A Phone Call With Pierre, a Parent From E.P. Bihungwe

This is part three of a three-part series of exclusive interviews from stakeholders of E.P. Bihungwe school. Head here for part one and here for part two.

Our team recently connected with Pierre, the President of the School General Assembly Committee (SGAC), to hear his perspective on the school’s challenges, stories of transformation through Wellspring training, and the many ways in which parents are engaging in their child’s learning. 

Can you share with us your experience with the school and how you are involved?

Before Wellspring, the attendance in our school was not good. After my first training with Wellspring in 2018, I realized that I could take the lead in sensitizing parents on their involvement with their children’s education through supporting them to go back to school. I had been the SGAC chair for a while but did not know my responsibilities.  All that has changed now!

What have you learned from Wellspring Training, and how have you used it to support the parents and school community?

What I learned from Wellspring training has been my role and responsibilities in my children’s education and how best to support the school. 

I have learned how to support the people in my community to find solutions to their difficult situations, including helping many families solve their conflict as such parents who were always in conflicts of not sending their children to school. I have also helped the school in managing their finances. 

Now, I am more engaged in sensitizing the community, and the results are visible. Parents understand the importance of sending their children back to school. The attendance of children at school has risen from 50 percent to 90 percent as a result, even though we are still fighting to make sure that every child remains in school, especially those that have been historically marginalized.  However, we still do have a long way to go. 

I also now understand the importance of education for both girls and boys. I recall in our area, girls were less schooled. They were not allowed to attend school. When I started sensitizing the parents whose daughters were not going to school, I realized that “Education is for all, Boys and Girls.”

What stood out to you, and how has it helped you?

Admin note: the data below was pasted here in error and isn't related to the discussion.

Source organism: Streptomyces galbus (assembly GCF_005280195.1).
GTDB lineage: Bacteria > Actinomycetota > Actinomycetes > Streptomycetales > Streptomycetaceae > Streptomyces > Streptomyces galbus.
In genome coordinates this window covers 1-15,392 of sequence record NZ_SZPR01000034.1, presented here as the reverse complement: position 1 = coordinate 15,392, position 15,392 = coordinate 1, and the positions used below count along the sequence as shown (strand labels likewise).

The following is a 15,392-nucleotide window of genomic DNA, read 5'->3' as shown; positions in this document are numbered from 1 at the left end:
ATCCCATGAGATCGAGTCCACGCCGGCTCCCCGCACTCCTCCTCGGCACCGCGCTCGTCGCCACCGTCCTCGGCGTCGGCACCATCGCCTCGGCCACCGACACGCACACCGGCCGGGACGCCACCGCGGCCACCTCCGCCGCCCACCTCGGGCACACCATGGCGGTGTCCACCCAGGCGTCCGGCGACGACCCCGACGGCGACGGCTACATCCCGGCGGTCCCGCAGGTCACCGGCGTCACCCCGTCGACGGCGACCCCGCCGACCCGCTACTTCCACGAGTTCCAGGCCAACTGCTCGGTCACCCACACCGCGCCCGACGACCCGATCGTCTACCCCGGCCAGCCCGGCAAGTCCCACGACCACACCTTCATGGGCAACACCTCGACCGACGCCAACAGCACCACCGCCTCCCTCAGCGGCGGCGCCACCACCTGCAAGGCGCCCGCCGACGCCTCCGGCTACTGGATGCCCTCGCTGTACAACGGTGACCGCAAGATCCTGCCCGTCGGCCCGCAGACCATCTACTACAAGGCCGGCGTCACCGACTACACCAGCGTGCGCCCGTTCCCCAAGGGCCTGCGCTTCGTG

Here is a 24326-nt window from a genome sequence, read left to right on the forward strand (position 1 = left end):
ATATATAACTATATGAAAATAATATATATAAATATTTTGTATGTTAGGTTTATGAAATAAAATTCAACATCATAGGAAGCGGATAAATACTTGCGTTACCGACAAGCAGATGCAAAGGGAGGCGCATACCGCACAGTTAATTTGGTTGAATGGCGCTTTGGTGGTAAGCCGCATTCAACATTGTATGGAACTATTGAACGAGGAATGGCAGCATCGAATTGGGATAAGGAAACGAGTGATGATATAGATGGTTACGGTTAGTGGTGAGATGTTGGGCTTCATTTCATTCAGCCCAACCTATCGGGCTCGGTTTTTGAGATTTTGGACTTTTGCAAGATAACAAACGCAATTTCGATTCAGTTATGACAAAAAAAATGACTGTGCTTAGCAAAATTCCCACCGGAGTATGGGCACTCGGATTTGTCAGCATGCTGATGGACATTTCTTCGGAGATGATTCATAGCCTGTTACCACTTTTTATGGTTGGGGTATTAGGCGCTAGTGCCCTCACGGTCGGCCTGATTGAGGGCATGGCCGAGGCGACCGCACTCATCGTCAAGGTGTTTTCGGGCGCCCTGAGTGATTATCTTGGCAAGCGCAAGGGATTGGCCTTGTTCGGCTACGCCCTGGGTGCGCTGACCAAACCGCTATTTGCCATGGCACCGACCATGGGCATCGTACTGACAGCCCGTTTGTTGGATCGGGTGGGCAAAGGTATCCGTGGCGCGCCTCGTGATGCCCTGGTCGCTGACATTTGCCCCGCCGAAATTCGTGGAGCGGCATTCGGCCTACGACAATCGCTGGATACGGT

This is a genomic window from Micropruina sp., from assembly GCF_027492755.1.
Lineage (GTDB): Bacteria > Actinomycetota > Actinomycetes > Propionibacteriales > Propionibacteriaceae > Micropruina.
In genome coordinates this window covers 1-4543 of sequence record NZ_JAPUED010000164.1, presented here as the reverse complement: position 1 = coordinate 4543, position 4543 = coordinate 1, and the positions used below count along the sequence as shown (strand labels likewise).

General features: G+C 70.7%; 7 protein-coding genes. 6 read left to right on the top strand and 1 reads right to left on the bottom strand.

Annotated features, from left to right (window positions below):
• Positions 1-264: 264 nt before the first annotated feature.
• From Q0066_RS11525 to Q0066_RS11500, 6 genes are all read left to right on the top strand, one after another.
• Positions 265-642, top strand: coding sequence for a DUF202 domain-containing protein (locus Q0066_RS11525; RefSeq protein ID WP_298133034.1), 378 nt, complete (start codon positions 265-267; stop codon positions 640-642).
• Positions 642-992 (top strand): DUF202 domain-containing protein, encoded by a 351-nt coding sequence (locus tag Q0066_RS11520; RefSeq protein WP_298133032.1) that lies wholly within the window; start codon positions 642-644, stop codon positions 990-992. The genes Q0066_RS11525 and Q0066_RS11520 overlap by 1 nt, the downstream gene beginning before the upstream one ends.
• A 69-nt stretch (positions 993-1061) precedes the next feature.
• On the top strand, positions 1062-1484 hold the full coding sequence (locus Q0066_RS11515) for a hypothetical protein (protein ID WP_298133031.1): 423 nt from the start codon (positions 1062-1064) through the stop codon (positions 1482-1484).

Being able to work as a volunteer is something that has transformed my life. 

Above all, the sense of volunteering is something that strengthens and encourages me to continue to serve my community. It is one of the reasons I wake up in the morning thinking not only about the schooling of my children but also those of my neighbours. 

How have parents been involved with the school and their children’s education?

In our school, parents have come a long way to understand their role in their children’s education. As a result, they have managed to send their children to school to fight school dropout. Now they have enrolled their girls in school. 

Parents are connected with the school. They started to know and communicate with their children’s teachers. Now they regularly visit the school to connect with the school leadership and teachers and follow how children learn. Some enter the classroom to see what is happening particularly at the nursery level.

After ABCD training, we met with all parents to share with them about the training, and they are the ones who decide on the activities they do in the school communities.

What kinds of improvements has the school seen because of it?

The biggest improvement is the ownership spirit parents now have. That is why they got well involved in building new classrooms by doing some community work. That is why they are also planning to build a school fence to keep children safe in the school compound. They have started contributing some money for this.

The school leadership no longer begs for their involvement in the school’s activities. They now understand that it is about them and for themselves.

What are you most proud of or excited about regarding the school and the parent involvement?

I am proud that E.P. Bihungwe is now seen as a community. Before Wellspring, the school was a matter of the Head Teacher and maybe the teachers only. But now, all stakeholders—school leaders, teachers, and parents—work together for the good of the school.

The Bihungwe school community has made great progress in its pursuit of quality education. The School General Assembly Committee has been one key part, along with Head Teacher Judith and Teacher Noel. While the school has made great strides, there is more to be done to reach every child in the community and bring them back to school–and you can be another key part in making that happen.

Will you come alongside the Bihungwe Community as a School Partner?

For $50 a month, you have the unique opportunity to inspire transformation at E.P. Bihungwe and help the community continue towards its goal of ensuring that every student is met with a quality education. Sign up as a School Partner today to partner with Bihungwe in their journey.

This is part three of this three-part interview series to meet and hear from stakeholders of E.P. Bihungwe.
Head here for part one, and here for part two.